Body

How much deep sleep you actually need, depending on your age

International Sleep Podcaster Drew Ackerman explains why we need more sleep, and how to achieve it.

By Drew Ackerman
It's not your imagination – you really do need more shut eye as you get older.
We all know that babies need a lot of sleep – depending on the age up to 18 hours a day, in fact.
Yet, as we move into adulthood we not only need less sleep, but we get and function on a lot less.
Adults need at least eight hours a night, as do the elderly, although research has found that the older population often may not achieve their full quota in one solid block of sleep.
A staggering 39.8 per cent of Australian adults – that's around 7.4 million people - experience some form of sleep "debt", which means there's a lot of people trying to get through the day with less-than-adequate shut eye.
But why is that? Turns out, there are a few likely reasons why we may be getting less.
As we move into adulthood we not only need less sleep, but we get, and function on, a lot less. (Image: Getty Images)
Firstly, it's natural for our sleep patterns to change with age. We all know teenagers who can stay up till the early hours but find it difficult to get moving before lunchtime, so they may not be getting the increased sleep they need.
Older adults may require a nap mid-afternoon and then sleep lightly in short bursts throughout the night.
This is due to our circadian "pacemaker", the 24-hour internal clock which influences when we fall asleep, wake up and even our level of alertness.
WATCH: Five natural ways to fall asleep faster. Post continues after video...
Secondly, our sleep cycles typically change as we get older. There are two main types of sleep: rapid-eye movement (REM) and non-rapid-eye movement (NREM), which has three stages known as N1, N2 and N3.
From birth our REM sleep last for about 50 minutes in children and 90 minutes in adults. Children also experience slow-wave (N3) sleep, which is the stage of sleep associated with restoring energy. Dreams do not tend to occur during slow-wave (N3) sleep.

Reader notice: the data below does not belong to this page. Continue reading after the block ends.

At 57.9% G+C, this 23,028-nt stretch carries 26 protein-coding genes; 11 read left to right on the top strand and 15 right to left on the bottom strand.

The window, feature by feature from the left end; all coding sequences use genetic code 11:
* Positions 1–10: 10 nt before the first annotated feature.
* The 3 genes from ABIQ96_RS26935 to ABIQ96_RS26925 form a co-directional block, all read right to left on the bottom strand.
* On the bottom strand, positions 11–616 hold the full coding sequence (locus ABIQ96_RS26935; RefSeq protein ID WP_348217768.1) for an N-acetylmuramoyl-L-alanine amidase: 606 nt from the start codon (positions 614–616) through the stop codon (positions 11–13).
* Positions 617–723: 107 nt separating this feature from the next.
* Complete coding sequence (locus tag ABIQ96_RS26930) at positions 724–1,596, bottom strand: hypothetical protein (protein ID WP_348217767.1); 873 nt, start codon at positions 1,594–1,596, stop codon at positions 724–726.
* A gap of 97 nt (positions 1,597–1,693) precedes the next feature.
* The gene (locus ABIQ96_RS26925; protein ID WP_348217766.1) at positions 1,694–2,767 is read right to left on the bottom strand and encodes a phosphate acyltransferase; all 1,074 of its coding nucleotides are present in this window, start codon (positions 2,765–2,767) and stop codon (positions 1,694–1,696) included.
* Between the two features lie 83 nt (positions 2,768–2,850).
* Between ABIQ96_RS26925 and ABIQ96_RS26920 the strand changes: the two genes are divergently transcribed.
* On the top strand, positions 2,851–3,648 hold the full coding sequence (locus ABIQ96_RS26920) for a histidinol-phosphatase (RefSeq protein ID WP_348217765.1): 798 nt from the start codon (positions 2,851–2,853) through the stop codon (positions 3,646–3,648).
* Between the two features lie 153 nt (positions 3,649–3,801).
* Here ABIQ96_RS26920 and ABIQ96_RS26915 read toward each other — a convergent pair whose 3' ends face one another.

As adults, our slow-wave period of time usually shortens, which is why we can tend to wake up often, or stay awake during the night.
From birth our REM (rapid-eye movement) sleep last for about 50 minutes in children and 90 minutes in adults. (Image: Instagram @kimkardashian)

How to get a good night's sleep

There are several steps you can take to introduce good sleep hygiene into your life.
Ideally, leave your mobile phone or electronic device in another room and try to avoid glancing at your phone for at least two hours before bedtime.
A good bedtime routine is important: Whether it's a warm bath, listening to relaxing music, a boring podcast, or reading an enjoyable book, this time is for you to wind down from your day.
Certain herbal supplements may also offer some relief from insomnia or help you sleep soundly. Ingredients such as valerian and hops plant extracts in a fixed combination have been found to help relieve sleeplessness, and more importantly, restore healthy sleep patterns over two weeks.
Try to avoid glancing at your phone for at least two hours before bedtime. (Image: Getty Images)
Flordis ReDormin Forte contains Ze 91019, an exclusive clinically researched combination of valerian and hops extracts, which has been shown to help relieve night-time stress and reduce the time taken to fall asleep by 79 per cent, while supporting a deeper, more restful sleep.
And the good news is that feelings of grogginess are reduced with a clear refreshed mind, ready to face the day.
Of course, if you are experiencing continued sleeplessness or have other health concerns, discuss your sleep issues with your healthcare professional.
If you are experiencing continued sleeplessness or have other health concerns discuss your sleep issues with your healthcare professional. (Image: Getty Images)
Drew Ackerman is a lifelong insomnia-sufferer and one of the world's most prolific podcasters.
He created the globally-renowned bedtime-storytelling podcast Sleep with Me, where Drew tells rambling, drawn-out bedtime stories with just enough interest to keep you listening but not enough to keep your brain stimulated, quickly sending listeners to sleep.
The podcast is downloaded more than three million times a week and you can find out more at sleepwithmepodcast.com